Can Reagan get US to tighten its belt another notch?

As the smoke of political battle clears, the economic landscape in the wake of President Reagan's tax and budget victories stands out more clearly. That landscape seems to promise some bumpy traveling ahead -- involving White House, Congress, and the American people -- even if all goes as Mr. Reagan plans.

He has set up two economic goals, which on the surface appear antithetical:

* His tax cut program, just approved by Congress, will reduce US Treasury revenues by at least $700 billion between now and fiscal 1986.

* At the same time the President foresees the federal budget drying up its red ink and emerging into surplus in fiscal 1984.

Given the prospect of shrinking tax revenues, the only apparent way to balance the budget is to cut government spending, again and again.

After weeks of often agonized debate, Congress is putting the finishing touches on $37 billion worth of budget cuts for fiscal 1982, which begins this Oct. 1.

These cuts will affect programs into the future and Reagan estimates that $ 140 billion will be saved over three years, measured against current spending levels.

This enormous sum -- including cutbacks in social and other programs now benefiting millions of Americans -- will not, by itself, be enough to balance the budget by 1984.

In fiscal 1983, according to the Office of Management and Budget (OMB), another $29.8 billion worth of cuts must be made. These will be followed by trims of $44.2 billion in 1984, $38.5 billion in 1985, and $42.7 billion in fiscal 1986.

These cuts have not yet been specified by the White House. Presumably, however, much will have to come from programs involving payments to individuals, especially if defense spending continues to rise.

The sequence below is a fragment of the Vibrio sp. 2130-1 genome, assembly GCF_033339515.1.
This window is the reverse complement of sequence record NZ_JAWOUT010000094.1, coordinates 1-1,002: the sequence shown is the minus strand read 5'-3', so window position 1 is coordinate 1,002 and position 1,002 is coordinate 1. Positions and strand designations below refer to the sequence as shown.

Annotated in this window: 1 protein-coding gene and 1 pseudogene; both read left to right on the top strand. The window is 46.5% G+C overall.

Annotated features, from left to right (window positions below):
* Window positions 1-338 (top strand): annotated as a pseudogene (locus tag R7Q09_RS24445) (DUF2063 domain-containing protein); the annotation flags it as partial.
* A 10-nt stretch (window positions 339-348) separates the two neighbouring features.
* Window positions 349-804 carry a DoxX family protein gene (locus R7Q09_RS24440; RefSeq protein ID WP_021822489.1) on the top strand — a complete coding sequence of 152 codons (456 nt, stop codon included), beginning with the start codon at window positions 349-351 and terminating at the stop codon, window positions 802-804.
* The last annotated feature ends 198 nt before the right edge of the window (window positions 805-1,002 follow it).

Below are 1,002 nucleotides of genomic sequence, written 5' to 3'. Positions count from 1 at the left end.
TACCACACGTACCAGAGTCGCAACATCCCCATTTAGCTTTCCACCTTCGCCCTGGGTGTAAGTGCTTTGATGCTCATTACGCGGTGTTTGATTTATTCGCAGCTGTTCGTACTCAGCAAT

Despite the President's pledge that current social security recipients have nothing to fear, the growth of social security benefits in the future may have to be scaled back.

Reform of the social security system promises to be the next major struggle within Congress itself and between lawmakers and the White House.

Another way to understand the budget problem is to use figures supplied by the White House, projecting government tax revenues under current law and under the Reagan tax cut program just passed by Congress.

In 1983, according to OMB, total receipts under current law would be $798.2 billion, but only $705.8 billion under the program about to become law. Equivalent figures for 1986 are $1,146.9 billion under current law and $923.3 billion under the new law.

Seen in this light, continuing cuts in government spending are needed to bring the huge federal budget into balance.

Reagan's economic program is based on the premise that Americans -- both individuals and businessmen -- will gain new incentives to work, save, and invest, because of lower taxes and reduced government spending.

These two features of the Reagan program, combined with slower monetary growth and regulatory reform, are expected by the White House to produce lower inflation, faster economic growth, and lower interest rates in the years ahead.

In 1983, for example, the White House foresees real economic growth of 4.6 percent (compared with an estimated 2.6 percent this year); the consumer price index rising at 5.6 percent (now running 8 to 9 percent); and interest rates on 91-day Treasury bills averaging 7.5 percent, about half the current level.

For these optimistic results to be achieved, the new tax savings about to be enjoyed by upper-income Americans and by business would have to be channeled into savings and investment, not consumption.

White House officials assume that millions of lower-income Americans will use their tax savings to pay bills or buy consumer goods. This consumption impulse, the administration believes, will be more than offset by investment and savings at the upper end of the scale.

In summary, Mr. Reagan -- fresh from his latest triumph in Congress -- faces two economic uncertainties:

* He must convince Americans that further sharp budget cuts must be made in social programs, possibly including social security, in order to achieve a balanced budget.

* He must be right in his expectation that his massive income tax cuts will spur investment and healthy eco nomic growth rather than feed inflation.

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